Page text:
These insights seemed to be an upward trend as proven by the total value added figure of 133,119 million in 2009 to 53,339 million in 2010 and ultimately 165,743 million at the end of 2011 (Ministry Of Trade Industry 2012). Such staggering figures therefore show the dire needs for Singapore to remain relevant to the volatile and competitive nature of the service- producing sector.
In order to retain our competitive edge over our regional as well as global competitors and maintain the longevity of the service sector in Singapore, it is essential for both the government as well as proprietors to ensure excellent service is provided through a reliable and efficient workforce. 2. 0 FLEXIBLE WORKING HOURS The key to maintaining such competitive level of service in Singapore is through the employment of the 24-hour workforce, which is most prevalently seen in the management of hotels and food and beverage establishments.
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Despite the widespread practice of using machinery and technology in replacing human labor, a total eradication of a 24-hour workforce cannot be realized due to the nature of the industry need for the personal touch (Inform Development Authority of Singapore 2006). It is therefore due to our innate distrust of technology from the disruptive nature of the Internet that has led to the need for flexible working hours in he service sector.
The rising trend of flexible working arrangement is seen most prevalently in the food and retail sector where Restaurants (34%)and Retail Trade (25%)had the greatest proportion of employees on flexible working arrangement (Ministry of Manpower 2001). Despite the constant progression in technology, it was identified that Singapore are still clocking up to 12 hours at work daily.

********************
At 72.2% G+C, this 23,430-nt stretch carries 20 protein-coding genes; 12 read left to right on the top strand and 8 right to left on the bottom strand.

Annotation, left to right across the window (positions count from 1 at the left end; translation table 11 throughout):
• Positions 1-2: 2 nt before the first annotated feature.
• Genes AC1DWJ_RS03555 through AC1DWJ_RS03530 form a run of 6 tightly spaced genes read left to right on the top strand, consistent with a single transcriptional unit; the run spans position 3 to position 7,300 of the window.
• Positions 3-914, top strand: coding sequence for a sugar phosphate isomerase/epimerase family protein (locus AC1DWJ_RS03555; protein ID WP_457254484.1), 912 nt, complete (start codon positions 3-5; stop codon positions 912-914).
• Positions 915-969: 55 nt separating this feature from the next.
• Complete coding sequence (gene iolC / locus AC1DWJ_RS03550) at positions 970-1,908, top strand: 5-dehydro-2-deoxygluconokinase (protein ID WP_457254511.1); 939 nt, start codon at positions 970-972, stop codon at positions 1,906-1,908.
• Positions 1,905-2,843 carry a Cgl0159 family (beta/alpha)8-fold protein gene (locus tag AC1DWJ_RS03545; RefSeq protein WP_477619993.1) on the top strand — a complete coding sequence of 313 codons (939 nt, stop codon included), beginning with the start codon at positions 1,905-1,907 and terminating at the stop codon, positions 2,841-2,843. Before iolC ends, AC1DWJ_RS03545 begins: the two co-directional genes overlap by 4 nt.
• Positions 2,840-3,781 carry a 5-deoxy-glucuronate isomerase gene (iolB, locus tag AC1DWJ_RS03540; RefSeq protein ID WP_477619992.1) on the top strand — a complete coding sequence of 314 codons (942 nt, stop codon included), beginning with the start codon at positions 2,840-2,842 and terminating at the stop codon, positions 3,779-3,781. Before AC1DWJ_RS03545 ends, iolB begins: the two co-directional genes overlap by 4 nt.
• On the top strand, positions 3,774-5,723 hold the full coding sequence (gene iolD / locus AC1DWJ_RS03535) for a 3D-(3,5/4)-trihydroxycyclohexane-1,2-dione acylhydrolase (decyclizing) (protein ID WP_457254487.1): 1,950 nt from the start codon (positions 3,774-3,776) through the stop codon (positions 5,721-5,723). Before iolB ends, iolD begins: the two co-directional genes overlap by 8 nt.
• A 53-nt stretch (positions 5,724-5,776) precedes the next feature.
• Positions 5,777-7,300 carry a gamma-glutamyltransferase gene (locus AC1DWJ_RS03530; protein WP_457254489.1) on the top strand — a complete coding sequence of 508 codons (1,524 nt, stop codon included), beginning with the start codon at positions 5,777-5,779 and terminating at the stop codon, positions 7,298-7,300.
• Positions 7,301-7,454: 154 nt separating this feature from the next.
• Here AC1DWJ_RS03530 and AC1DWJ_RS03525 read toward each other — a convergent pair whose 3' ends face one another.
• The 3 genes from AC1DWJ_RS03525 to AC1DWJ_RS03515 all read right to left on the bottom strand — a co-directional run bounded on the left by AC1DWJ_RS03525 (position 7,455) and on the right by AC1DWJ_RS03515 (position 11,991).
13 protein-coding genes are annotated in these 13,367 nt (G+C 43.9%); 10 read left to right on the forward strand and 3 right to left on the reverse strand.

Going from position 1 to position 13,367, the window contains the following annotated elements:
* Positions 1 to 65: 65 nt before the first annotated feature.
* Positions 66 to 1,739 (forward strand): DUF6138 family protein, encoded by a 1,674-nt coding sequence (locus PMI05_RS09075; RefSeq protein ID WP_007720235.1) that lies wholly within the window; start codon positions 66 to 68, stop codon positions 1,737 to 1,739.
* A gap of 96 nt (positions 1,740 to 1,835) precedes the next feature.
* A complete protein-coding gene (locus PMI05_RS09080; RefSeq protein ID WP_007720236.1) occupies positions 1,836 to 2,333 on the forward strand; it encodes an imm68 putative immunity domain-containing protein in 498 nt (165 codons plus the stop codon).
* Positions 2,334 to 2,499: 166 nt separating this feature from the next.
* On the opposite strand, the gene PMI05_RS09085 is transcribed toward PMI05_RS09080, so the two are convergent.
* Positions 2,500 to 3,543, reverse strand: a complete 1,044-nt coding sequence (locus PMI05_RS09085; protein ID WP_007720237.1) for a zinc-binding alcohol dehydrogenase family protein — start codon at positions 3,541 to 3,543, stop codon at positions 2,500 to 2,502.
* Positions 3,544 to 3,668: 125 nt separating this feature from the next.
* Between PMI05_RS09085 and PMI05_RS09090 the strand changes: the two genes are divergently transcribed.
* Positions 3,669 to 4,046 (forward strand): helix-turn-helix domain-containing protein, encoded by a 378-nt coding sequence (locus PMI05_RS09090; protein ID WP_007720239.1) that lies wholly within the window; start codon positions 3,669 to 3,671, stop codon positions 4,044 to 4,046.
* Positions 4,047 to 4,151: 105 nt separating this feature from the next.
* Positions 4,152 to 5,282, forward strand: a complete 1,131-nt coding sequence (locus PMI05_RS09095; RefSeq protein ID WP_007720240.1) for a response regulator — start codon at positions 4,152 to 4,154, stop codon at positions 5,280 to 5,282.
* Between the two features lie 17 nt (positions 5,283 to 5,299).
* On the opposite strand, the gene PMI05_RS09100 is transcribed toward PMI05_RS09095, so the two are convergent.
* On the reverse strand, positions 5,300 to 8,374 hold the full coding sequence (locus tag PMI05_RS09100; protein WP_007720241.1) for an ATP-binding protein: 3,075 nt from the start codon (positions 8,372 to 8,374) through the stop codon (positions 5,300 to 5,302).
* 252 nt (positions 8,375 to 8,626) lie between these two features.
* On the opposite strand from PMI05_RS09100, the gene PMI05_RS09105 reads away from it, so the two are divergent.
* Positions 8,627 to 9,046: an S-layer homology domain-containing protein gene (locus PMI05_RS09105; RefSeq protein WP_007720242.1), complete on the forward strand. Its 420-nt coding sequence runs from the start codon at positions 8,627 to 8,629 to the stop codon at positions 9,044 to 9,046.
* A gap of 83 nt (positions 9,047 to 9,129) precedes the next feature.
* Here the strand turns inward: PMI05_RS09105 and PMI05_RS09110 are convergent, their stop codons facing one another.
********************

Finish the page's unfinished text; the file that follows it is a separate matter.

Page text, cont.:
While the original intention of flexible working hours seeks to resolve the issue with the provision of a 24-hour workforce that does not compromise interpersonal customer interaction, it have however led to the unfortunate rise of work satisfaction due to the working of odd shifts and unfair work practice in shift allocation where shifts are scheduled according to seniority.
This work dissatisfaction is supported by Abraham Moscow (1943) works on hierarchy of needs where an employee’s Job safety and esteem needs might have been compromised from bureaucracy induced unfair work practices and highly replaceable positions of ‘informal” workers.
Although the effects of work dissatisfaction from shift work have flexible working hours Singapore By rainbow’s yet reach a level where it NAS led to Singapore credibility as a sate environment tort creation and business, recurring episodes of the SMART bus drivers strikes will most certainly create speculation on the supposedly ;reliability and effectiveness’ ‘Singapore workforce.
While a total eradication of shift work is still an unrealized and potentially naive concept, by enhancing current shift work allocation through better pay schemes or annual Job training or courses aimed to reduce absenteeism and staff turnover as well as to ensure maximum labor retention. 3. 0 DISPLAYING POSITIVE EMOTIONS As a service oriented culture country, it is thus important to seek continuous improvement in the service industry. Singapore has since then introduces the Go The Extra Mile Service (GEMS) award to motivate employees and take service delivery to a higher level (Singapore Tourism Board 2009).
In certain organization, GEMS award serve as a reward to employees when they go the extra miles for customers. Some organizations offer monetary rewards while there are others, which have a board of ’employees of the month’ in their office to honor those employees whom have work hard to achieve the GEMS attitude. Going The Extra Mile Service can be beneficial to both employers and employees. Employees are rewarded while organizations successfully build up customer loyalty. After all, maintaining old customers is still more cost effective than acquiring new customers.
Rules in displaying emotions are now commonly seen setting up in organization and employees have been sent for training by organizations, usually with communication techniques being the focus of the workshop, to improve on their service delivery (.NET Learning Hub 2012). These rules are set to foster good customer relationship and build rapport between service provider and customers (Grosgrain & Different 2005 & Grandee 2000). Grandee (2000) further discussed that these rules can encourage customer loyalty that benefits the organization.